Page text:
Cricket Ireland target mainstream as part of latest strategic plan
Governing body aims to boost participation by targeting club game for growth
Ireland internationals Ed Joyce and Kevin O’Brien bowl to members of the St Vincent’s College, Castleknock first-year cricket team at the launch of the Cricket Ireland Strategic Plan at Smithfield Square in Dublin. Photograph: Morgan Treacy/Inpho
The latest phase of Cricket Ireland’s top down development of the game will see an increased focus on participation through the club game, with the stated goal of moving the sport further towards the mainstream.
The strategic plan running up to 2020 reiterates the headline goal of achieving Test status – with Ireland presently sitting pretty on top of the Intercontinental Cup qualification table with maximum points – but it reaches down through the interprovincial game to the clubs and schools in what is an ambitious document.
Then again the game’s governing body has ticked many boxes with previous plans, growing from a full-time staff of two – chief executive Warren Deutrom and former coach Phil Simmons – to 30, a fully contracted men’s international team and expected non-grant revenues of €2.3 million for 2016.
The other headline announcement came in a new team sponsor with The KPC Group – a global conglomerate with extensive and diverse business interests in both India and the United States – coming on board for three years.
So positive news all round then, with Deutrom also of the belief that the change in tack at the top of the world game is already underway after the failed attempt of the three biggest countries to have their cake and eat it too.
Back from a recent International Cricket Council meeting in Dubai, Deutrom said: “Encouragingly this appears just the start of the ICC’s period of self-reflection. We remain hopeful that the current review of the world game’s competition structures, governance and funding will encourage merit and accountability, both in the boardroom and on the playing field.
“Up to now we’ve tried to win on a fraction of the playing opportunities and funding to which full members have always been entitled , but rarely challenged on.
“We are optimistic the tide is changing but of course it’s not just about handouts, it’s also about helping ourselves to be better, demanding as much of ourselves as we do of others.”
Ireland’s playing schedule this summer already includes 11 One-Day Internationals, four of those at home to Test-playing nations, with two Twenty20 games against Hong Kong pencilled in for September. A schedule of ODIs for 2017 will be announced at the Belfast launch of the strategic plan on Wednesday.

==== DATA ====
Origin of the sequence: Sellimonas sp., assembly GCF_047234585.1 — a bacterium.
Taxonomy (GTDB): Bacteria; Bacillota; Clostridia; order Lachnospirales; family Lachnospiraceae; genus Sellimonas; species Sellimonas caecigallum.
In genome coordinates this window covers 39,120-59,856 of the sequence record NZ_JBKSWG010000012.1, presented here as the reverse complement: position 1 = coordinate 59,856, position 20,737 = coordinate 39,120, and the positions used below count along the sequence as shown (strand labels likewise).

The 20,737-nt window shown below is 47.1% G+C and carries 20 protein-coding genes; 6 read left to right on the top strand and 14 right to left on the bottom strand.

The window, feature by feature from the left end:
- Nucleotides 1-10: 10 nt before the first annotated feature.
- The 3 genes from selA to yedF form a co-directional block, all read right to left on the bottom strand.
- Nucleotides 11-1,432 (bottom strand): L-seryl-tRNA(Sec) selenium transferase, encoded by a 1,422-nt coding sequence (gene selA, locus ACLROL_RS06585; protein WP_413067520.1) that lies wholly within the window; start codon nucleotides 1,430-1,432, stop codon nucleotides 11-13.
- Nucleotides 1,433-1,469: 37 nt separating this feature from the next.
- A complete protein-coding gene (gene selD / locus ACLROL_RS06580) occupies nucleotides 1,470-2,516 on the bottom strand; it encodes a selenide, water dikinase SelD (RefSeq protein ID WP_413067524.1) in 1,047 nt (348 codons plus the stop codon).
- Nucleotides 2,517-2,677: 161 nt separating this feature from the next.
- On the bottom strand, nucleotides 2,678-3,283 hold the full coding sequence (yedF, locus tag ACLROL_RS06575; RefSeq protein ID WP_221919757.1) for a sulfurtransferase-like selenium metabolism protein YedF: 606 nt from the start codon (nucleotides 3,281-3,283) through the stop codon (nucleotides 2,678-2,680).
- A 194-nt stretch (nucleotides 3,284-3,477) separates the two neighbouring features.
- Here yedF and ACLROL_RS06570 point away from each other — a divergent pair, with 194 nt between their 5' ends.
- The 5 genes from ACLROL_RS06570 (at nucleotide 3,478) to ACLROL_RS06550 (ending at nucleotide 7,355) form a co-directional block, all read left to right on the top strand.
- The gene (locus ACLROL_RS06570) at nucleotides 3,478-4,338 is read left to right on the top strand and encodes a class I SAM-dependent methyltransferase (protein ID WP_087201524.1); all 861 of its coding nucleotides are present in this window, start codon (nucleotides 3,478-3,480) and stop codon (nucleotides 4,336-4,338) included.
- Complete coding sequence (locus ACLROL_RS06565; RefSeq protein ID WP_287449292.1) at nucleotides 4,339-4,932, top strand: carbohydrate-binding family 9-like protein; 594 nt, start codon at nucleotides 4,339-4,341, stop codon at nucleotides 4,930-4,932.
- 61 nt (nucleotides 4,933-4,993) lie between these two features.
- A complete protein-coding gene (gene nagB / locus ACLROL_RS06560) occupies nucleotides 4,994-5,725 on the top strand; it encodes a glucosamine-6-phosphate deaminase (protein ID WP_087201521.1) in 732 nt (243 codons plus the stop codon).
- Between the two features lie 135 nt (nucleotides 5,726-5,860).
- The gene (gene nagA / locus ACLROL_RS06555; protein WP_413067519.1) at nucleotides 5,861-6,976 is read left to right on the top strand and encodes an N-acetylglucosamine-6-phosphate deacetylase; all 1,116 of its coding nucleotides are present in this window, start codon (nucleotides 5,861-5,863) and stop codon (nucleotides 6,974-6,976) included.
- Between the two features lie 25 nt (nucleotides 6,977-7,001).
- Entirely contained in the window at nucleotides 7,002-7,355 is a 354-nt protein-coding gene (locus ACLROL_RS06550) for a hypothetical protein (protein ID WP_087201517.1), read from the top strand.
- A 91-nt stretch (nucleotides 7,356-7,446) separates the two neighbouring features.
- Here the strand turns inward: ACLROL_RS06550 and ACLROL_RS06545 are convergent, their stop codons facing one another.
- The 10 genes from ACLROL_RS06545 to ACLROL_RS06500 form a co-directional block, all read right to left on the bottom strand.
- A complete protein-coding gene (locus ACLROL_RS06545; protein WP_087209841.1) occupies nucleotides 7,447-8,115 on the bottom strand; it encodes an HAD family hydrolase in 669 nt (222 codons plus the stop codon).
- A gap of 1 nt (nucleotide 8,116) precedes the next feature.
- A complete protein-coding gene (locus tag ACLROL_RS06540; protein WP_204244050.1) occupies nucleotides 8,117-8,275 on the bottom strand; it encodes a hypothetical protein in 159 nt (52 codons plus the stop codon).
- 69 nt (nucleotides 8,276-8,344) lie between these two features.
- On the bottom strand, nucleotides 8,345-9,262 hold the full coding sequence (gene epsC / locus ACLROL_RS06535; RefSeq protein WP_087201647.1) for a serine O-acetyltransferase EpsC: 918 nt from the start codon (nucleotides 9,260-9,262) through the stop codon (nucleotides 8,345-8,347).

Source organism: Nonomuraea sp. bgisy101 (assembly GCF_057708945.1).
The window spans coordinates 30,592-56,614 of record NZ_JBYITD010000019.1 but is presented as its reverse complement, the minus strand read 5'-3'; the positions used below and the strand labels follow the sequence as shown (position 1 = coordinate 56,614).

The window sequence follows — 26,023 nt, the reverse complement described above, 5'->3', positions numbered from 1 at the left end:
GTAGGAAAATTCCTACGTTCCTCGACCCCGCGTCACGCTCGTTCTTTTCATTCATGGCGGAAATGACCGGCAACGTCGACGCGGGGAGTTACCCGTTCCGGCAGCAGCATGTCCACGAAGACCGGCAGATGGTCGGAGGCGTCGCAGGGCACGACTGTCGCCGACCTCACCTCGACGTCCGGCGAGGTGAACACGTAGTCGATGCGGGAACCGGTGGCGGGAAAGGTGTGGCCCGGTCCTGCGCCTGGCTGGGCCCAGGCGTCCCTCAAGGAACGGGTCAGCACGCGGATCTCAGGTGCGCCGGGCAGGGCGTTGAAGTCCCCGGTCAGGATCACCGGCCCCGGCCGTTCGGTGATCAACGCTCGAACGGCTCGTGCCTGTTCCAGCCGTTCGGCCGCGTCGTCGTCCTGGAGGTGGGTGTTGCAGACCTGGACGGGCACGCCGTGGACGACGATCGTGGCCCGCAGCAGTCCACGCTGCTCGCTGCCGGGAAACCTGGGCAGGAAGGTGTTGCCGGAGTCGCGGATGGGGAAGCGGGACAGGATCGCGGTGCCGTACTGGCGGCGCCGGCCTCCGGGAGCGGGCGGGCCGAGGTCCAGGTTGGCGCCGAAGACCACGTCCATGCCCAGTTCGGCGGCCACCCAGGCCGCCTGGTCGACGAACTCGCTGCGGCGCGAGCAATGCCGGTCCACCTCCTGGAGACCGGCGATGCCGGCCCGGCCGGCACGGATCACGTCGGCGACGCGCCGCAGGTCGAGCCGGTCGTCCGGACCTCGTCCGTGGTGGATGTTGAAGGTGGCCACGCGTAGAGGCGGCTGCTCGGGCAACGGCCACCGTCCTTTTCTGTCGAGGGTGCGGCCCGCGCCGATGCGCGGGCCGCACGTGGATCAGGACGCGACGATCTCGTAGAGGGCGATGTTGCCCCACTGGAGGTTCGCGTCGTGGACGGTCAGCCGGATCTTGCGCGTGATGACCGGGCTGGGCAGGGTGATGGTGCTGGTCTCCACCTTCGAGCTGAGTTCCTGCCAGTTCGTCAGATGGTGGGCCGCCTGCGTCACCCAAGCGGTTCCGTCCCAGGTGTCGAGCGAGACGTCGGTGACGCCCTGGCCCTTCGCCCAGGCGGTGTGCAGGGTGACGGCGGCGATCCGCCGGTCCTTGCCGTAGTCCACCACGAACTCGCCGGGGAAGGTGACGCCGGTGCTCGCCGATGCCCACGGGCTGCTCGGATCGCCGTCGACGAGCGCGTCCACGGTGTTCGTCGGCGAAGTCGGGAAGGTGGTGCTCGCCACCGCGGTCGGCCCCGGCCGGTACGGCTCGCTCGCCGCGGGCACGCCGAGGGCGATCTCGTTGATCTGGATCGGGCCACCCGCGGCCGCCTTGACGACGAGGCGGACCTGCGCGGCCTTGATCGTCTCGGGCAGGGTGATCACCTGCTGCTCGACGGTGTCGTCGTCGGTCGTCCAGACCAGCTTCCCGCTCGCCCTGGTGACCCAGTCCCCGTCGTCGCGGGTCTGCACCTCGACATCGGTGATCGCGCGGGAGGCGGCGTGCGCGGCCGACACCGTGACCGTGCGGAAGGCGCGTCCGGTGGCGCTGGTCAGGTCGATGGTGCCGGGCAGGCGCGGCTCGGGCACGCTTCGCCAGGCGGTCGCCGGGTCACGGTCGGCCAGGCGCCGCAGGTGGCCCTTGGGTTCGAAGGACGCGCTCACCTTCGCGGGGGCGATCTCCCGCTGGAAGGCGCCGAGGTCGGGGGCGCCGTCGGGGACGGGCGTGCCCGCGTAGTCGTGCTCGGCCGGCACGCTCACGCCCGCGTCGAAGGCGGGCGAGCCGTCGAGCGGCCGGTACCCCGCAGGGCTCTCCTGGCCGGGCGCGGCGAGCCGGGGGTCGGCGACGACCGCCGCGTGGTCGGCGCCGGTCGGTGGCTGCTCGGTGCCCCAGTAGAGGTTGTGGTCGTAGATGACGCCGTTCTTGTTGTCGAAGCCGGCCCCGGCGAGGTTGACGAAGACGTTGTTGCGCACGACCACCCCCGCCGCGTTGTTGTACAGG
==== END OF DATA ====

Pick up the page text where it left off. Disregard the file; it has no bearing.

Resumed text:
The Ireland women’s team are also set for a busy summer under new skipper Laura Delany, with six games against Bangladesh added to the seven-game series against South Africa.
It was the club game that Deutrom paid special attention to in an impressive 15-minute address at the Lighthouse Cinema in Dublin’s Smithfield on Tuesday.
Although participation numbers have grown to close to 50,000 in Ireland, the growth at club level has been static.
Deutrom admitted that clubs were of the belief that they were being left to fend for themselves as the governing body focused on the elite level of the game, something that will now be rebalanced according to the chief executive.
Announcing a €50,000 pool to assist clubs, Deutrom said: “The Cricket Ireland plan recognises clubs as the hub of the sport and places them at the centre of focus for grass-roots development, helping them benefit from the record number of participants at school and youth level currently enjoying the game.
“We are launching a club fund to assist the clubs with grants for equipment and facilities in addition to the practical support we provide already.”
On a day when the spotlight returned to the grassroots, there was a very appropriate congratulations paid to Jim Bennett of The Hills Cricket Club in Skerries after he received a Lifetime Service Award from the ICC for his contribution to youth development in the country.